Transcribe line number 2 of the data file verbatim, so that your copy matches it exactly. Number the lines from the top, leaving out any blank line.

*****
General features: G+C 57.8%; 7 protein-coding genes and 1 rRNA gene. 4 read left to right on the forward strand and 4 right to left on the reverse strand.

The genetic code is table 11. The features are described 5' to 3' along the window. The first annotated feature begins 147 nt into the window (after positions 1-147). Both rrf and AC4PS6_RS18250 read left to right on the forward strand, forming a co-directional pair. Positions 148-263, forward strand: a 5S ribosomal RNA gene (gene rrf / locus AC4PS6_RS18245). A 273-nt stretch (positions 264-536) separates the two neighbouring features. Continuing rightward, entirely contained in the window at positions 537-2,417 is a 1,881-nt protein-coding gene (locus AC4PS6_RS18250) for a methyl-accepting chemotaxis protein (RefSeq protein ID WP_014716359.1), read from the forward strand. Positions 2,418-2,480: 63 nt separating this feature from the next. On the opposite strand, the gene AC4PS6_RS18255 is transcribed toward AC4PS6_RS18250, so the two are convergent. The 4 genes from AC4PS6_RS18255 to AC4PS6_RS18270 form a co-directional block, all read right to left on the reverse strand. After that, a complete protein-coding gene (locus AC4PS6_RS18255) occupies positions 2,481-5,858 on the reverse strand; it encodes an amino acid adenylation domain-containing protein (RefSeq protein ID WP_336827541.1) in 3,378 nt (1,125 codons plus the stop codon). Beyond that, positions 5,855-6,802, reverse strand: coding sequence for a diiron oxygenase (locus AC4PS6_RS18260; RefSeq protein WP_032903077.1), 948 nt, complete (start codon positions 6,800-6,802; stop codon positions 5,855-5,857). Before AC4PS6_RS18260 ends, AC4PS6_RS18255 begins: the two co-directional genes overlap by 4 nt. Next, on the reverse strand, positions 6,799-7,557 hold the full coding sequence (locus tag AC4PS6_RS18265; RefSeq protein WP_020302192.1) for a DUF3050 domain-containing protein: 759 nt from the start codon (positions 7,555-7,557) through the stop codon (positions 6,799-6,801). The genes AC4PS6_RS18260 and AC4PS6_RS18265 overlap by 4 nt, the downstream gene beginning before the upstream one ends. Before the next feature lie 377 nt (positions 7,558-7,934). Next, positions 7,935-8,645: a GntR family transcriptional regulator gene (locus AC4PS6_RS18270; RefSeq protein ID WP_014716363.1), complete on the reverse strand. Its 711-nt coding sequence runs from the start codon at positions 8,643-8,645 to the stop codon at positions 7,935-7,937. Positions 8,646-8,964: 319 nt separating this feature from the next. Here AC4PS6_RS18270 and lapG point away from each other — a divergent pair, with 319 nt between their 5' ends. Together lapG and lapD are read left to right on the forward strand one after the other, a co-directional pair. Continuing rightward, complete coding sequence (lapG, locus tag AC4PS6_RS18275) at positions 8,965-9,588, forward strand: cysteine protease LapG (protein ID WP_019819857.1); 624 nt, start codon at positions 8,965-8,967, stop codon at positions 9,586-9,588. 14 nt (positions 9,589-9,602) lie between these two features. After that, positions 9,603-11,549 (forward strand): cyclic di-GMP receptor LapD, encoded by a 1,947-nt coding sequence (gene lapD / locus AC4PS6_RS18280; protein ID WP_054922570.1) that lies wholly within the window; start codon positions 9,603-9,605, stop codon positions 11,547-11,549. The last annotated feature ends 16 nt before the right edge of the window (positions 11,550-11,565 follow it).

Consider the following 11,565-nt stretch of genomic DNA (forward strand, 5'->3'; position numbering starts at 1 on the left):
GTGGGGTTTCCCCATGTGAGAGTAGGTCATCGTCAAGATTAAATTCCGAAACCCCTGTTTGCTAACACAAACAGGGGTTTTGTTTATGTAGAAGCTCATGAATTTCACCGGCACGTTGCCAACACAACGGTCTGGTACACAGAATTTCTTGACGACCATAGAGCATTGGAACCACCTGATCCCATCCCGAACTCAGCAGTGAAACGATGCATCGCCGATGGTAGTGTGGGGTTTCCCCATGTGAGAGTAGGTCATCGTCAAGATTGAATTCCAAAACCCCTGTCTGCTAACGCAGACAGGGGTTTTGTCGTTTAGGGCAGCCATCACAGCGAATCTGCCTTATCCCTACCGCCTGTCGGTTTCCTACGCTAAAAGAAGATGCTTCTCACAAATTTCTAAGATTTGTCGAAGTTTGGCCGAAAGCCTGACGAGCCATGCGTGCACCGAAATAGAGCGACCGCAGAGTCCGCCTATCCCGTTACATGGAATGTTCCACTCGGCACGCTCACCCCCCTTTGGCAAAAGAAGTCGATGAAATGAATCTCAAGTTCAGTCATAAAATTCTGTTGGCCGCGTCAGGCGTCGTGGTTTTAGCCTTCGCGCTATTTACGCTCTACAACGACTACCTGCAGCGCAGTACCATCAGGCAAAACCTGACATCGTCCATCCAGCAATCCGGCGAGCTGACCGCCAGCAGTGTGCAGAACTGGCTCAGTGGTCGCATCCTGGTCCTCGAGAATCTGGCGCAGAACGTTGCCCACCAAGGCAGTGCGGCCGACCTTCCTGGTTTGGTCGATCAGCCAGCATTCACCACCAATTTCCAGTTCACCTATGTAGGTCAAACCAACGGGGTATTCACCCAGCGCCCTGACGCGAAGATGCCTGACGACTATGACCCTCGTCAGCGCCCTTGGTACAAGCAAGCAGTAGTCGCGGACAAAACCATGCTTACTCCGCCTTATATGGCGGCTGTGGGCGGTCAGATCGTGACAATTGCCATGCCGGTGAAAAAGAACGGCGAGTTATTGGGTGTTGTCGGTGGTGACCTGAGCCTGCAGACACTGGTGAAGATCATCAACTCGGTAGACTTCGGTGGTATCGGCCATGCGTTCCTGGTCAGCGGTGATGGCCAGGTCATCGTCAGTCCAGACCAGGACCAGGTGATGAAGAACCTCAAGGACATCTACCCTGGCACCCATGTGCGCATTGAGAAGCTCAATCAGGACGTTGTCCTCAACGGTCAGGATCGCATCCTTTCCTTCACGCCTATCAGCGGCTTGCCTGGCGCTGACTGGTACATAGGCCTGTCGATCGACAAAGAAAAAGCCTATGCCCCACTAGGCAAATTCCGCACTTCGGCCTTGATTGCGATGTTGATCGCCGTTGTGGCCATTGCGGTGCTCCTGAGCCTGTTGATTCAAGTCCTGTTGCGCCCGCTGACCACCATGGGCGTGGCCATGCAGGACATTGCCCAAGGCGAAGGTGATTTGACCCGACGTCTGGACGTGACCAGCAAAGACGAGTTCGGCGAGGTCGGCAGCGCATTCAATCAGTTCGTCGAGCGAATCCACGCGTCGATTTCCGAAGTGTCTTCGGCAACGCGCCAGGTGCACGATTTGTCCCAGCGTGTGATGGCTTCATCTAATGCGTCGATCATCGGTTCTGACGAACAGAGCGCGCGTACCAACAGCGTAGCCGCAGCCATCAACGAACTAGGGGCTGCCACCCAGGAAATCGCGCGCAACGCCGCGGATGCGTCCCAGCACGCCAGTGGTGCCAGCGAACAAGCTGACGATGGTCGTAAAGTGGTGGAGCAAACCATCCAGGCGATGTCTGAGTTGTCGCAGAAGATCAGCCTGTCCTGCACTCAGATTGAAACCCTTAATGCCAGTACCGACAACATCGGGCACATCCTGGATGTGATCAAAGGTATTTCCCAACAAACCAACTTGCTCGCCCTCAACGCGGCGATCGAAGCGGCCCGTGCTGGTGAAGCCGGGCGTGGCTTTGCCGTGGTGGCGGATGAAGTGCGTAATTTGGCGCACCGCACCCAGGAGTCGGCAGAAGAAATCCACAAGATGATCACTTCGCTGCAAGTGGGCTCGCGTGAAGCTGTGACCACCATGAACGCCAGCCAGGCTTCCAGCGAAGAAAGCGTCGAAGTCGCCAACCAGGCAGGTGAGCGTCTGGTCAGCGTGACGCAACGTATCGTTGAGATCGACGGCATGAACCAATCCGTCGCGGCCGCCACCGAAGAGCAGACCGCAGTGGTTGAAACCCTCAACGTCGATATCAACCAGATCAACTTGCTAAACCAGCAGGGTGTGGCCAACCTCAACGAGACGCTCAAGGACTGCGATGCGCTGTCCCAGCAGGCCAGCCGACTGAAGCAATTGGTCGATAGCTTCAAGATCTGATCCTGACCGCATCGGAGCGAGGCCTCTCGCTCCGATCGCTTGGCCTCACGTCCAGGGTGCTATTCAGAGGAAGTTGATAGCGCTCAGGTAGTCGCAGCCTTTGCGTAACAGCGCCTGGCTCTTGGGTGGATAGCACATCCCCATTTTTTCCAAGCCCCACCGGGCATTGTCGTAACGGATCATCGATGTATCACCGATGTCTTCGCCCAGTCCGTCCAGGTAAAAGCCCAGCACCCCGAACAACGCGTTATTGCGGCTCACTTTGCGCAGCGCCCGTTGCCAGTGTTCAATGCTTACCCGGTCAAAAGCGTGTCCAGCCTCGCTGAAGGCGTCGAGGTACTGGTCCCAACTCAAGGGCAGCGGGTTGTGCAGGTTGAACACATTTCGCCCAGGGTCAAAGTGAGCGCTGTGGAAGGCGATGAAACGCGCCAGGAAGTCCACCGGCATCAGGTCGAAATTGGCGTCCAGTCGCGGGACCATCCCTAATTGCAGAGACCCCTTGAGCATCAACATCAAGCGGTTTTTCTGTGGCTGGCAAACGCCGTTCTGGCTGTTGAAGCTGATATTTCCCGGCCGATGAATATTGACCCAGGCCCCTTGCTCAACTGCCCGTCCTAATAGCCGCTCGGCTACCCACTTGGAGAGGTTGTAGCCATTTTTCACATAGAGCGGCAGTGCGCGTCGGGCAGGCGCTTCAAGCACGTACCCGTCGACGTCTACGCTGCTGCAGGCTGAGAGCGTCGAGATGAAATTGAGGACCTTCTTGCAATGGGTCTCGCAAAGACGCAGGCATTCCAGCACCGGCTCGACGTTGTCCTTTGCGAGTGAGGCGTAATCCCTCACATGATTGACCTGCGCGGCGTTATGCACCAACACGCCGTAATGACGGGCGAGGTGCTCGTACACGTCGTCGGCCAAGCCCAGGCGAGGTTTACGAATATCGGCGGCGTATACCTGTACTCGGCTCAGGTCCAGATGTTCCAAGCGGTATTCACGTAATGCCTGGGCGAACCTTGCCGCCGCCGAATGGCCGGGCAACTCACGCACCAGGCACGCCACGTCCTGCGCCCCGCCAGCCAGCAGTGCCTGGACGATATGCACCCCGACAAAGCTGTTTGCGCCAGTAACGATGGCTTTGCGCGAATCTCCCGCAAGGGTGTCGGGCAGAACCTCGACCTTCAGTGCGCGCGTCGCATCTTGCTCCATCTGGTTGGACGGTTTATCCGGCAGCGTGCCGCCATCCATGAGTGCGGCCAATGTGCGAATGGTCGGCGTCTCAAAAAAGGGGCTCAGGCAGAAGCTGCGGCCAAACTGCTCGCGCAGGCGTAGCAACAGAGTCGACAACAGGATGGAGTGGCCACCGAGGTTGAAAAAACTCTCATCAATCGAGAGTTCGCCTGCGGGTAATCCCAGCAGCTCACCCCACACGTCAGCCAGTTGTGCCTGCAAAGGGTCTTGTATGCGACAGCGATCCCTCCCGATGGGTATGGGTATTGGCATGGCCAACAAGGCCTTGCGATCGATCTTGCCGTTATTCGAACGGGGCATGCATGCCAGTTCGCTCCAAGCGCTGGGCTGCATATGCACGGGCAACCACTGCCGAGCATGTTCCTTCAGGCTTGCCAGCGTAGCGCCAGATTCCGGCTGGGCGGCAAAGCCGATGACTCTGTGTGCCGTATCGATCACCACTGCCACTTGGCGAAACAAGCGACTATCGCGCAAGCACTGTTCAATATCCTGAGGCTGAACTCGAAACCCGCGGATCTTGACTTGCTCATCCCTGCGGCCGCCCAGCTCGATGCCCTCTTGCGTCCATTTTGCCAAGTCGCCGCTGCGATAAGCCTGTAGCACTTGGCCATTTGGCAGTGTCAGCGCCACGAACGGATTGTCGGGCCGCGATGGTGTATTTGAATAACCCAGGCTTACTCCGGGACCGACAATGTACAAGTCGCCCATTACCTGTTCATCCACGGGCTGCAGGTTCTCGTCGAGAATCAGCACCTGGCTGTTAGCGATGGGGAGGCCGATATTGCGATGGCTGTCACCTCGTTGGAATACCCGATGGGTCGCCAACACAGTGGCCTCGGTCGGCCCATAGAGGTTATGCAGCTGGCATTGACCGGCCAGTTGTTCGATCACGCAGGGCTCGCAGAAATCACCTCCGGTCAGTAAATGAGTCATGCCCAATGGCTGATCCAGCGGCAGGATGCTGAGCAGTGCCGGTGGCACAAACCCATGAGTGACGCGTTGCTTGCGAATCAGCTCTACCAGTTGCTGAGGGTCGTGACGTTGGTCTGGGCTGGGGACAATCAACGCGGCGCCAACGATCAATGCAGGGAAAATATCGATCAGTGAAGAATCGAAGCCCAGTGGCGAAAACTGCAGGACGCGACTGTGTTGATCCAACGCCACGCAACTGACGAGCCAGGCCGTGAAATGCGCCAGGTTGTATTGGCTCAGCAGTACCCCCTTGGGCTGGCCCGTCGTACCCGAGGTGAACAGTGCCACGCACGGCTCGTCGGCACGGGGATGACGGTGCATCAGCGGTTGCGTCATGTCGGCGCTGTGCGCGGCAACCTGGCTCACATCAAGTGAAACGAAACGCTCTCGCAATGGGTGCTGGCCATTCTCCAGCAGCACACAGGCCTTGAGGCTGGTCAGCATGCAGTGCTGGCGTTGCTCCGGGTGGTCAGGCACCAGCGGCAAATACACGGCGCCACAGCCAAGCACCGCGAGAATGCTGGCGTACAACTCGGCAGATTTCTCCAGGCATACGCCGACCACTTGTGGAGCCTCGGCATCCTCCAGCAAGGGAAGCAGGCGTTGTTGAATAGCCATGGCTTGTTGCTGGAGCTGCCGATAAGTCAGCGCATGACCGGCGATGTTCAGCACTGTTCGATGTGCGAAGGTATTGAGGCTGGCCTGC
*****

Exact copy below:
The genetic code is table 11. The features are described 5' to 3' along the window. The first annotated feature begins 147 nt into the window (after positions 1-147). Both rrf and AC4PS6_RS18250 read left to right on the forward strand, forming a co-directional pair. Positions 148-263, forward strand: a 5S ribosomal RNA gene (gene rrf / locus AC4PS6_RS18245). A 273-nt stretch (positions 264-536) separates the two neighbouring features. Continuing rightward, entirely contained in the window at positions 537-2,417 is a 1,881-nt protein-coding gene (locus AC4PS6_RS18250) for a methyl-accepting chemotaxis protein (RefSeq protein ID WP_014716359.1), read from the forward strand. Positions 2,418-2,480: 63 nt separating this feature from the next. On the opposite strand, the gene AC4PS6_RS18255 is transcribed toward AC4PS6_RS18250, so the two are convergent. The 4 genes from AC4PS6_RS18255 to AC4PS6_RS18270 form a co-directional block, all read right to left on the reverse strand. After that, a complete protein-coding gene (locus AC4PS6_RS18255) occupies positions 2,481-5,858 on the reverse strand; it encodes an amino acid adenylation domain-containing protein (RefSeq protein ID WP_336827541.1) in 3,378 nt (1,125 codons plus the stop codon). Beyond that, positions 5,855-6,802, reverse strand: coding sequence for a diiron oxygenase (locus AC4PS6_RS18260; RefSeq protein WP_032903077.1), 948 nt, complete (start codon positions 6,800-6,802; stop codon positions 5,855-5,857). Before AC4PS6_RS18260 ends, AC4PS6_RS18255 begins: the two co-directional genes overlap by 4 nt. Next, on the reverse strand, positions 6,799-7,557 hold the full coding sequence (locus tag AC4PS6_RS18265; RefSeq protein WP_020302192.1) for a DUF3050 domain-containing protein: 759 nt from the start codon (positions 7,555-7,557) through the stop codon (positions 6,799-6,801). The genes AC4PS6_RS18260 and AC4PS6_RS18265 overlap by 4 nt, the downstream gene beginning before the upstream one ends. Before the next feature lie 377 nt (positions 7,558-7,934). Next, positions 7,935-8,645: a GntR family transcriptional regulator gene (locus AC4PS6_RS18270; RefSeq protein ID WP_014716363.1), complete on the reverse strand. Its 711-nt coding sequence runs from the start codon at positions 8,643-8,645 to the stop codon at positions 7,935-7,937. Positions 8,646-8,964: 319 nt separating this feature from the next. Here AC4PS6_RS18270 and lapG point away from each other — a divergent pair, with 319 nt between their 5' ends. Together lapG and lapD are read left to right on the forward strand one after the other, a co-directional pair. Continuing rightward, complete coding sequence (lapG, locus tag AC4PS6_RS18275) at positions 8,965-9,588, forward strand: cysteine protease LapG (protein ID WP_019819857.1); 624 nt, start codon at positions 8,965-8,967, stop codon at positions 9,586-9,588. 14 nt (positions 9,589-9,602) lie between these two features. After that, positions 9,603-11,549 (forward strand): cyclic di-GMP receptor LapD, encoded by a 1,947-nt coding sequence (gene lapD / locus AC4PS6_RS18280; protein ID WP_054922570.1) that lies wholly within the window; start codon positions 9,603-9,605, stop codon positions 11,547-11,549. The last annotated feature ends 16 nt before the right edge of the window (positions 11,550-11,565 follow it).